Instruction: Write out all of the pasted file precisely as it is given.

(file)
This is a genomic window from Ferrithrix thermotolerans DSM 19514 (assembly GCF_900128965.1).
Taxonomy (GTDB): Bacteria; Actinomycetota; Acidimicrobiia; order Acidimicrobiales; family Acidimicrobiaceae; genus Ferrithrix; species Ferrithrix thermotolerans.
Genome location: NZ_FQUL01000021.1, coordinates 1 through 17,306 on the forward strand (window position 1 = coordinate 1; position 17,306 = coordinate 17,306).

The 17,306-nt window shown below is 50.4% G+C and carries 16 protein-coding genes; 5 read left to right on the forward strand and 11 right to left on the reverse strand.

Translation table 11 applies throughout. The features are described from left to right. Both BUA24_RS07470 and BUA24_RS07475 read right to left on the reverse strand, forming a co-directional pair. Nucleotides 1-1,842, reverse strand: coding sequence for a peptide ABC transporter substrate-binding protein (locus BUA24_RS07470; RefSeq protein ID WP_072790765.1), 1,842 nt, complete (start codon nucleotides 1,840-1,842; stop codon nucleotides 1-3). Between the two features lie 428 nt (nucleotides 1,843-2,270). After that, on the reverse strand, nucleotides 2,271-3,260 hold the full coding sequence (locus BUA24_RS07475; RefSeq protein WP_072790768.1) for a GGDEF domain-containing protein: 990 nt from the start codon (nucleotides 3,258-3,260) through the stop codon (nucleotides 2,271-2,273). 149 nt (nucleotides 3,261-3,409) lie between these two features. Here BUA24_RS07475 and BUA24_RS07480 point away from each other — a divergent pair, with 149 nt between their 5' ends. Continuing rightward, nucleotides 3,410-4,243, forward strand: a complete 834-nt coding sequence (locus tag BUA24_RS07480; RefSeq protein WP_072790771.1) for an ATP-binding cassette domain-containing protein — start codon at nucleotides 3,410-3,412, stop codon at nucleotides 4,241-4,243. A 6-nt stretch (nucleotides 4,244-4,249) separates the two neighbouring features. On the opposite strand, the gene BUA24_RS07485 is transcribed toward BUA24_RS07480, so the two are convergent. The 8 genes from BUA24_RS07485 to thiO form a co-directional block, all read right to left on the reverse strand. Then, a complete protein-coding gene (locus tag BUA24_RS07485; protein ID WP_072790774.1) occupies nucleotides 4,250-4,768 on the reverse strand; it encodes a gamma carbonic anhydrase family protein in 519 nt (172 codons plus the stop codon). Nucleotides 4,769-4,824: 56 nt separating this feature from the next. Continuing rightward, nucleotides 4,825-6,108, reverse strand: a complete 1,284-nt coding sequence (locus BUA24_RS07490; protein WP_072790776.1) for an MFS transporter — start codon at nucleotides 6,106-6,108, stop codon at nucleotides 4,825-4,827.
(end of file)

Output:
This is a genomic window from Ferrithrix thermotolerans DSM 19514 (assembly GCF_900128965.1).
Taxonomy (GTDB): Bacteria; Actinomycetota; Acidimicrobiia; order Acidimicrobiales; family Acidimicrobiaceae; genus Ferrithrix; species Ferrithrix thermotolerans.
Genome location: NZ_FQUL01000021.1, coordinates 1 through 17,306 on the forward strand (window position 1 = coordinate 1; position 17,306 = coordinate 17,306).

The 17,306-nt window shown below is 50.4% G+C and carries 16 protein-coding genes; 5 read left to right on the forward strand and 11 right to left on the reverse strand.

Translation table 11 applies throughout. The features are described from left to right. Both BUA24_RS07470 and BUA24_RS07475 read right to left on the reverse strand, forming a co-directional pair. Nucleotides 1-1,842, reverse strand: coding sequence for a peptide ABC transporter substrate-binding protein (locus BUA24_RS07470; RefSeq protein ID WP_072790765.1), 1,842 nt, complete (start codon nucleotides 1,840-1,842; stop codon nucleotides 1-3). Between the two features lie 428 nt (nucleotides 1,843-2,270). After that, on the reverse strand, nucleotides 2,271-3,260 hold the full coding sequence (locus BUA24_RS07475; RefSeq protein WP_072790768.1) for a GGDEF domain-containing protein: 990 nt from the start codon (nucleotides 3,258-3,260) through the stop codon (nucleotides 2,271-2,273). 149 nt (nucleotides 3,261-3,409) lie between these two features. Here BUA24_RS07475 and BUA24_RS07480 point away from each other — a divergent pair, with 149 nt between their 5' ends. Continuing rightward, nucleotides 3,410-4,243, forward strand: a complete 834-nt coding sequence (locus tag BUA24_RS07480; RefSeq protein WP_072790771.1) for an ATP-binding cassette domain-containing protein — start codon at nucleotides 3,410-3,412, stop codon at nucleotides 4,241-4,243. A 6-nt stretch (nucleotides 4,244-4,249) separates the two neighbouring features. On the opposite strand, the gene BUA24_RS07485 is transcribed toward BUA24_RS07480, so the two are convergent. The 8 genes from BUA24_RS07485 to thiO form a co-directional block, all read right to left on the reverse strand. Then, a complete protein-coding gene (locus tag BUA24_RS07485; protein ID WP_072790774.1) occupies nucleotides 4,250-4,768 on the reverse strand; it encodes a gamma carbonic anhydrase family protein in 519 nt (172 codons plus the stop codon). Nucleotides 4,769-4,824: 56 nt separating this feature from the next. Continuing rightward, nucleotides 4,825-6,108, reverse strand: a complete 1,284-nt coding sequence (locus BUA24_RS07490; protein WP_072790776.1) for an MFS transporter — start codon at nucleotides 6,106-6,108, stop codon at nucleotides 4,825-4,827.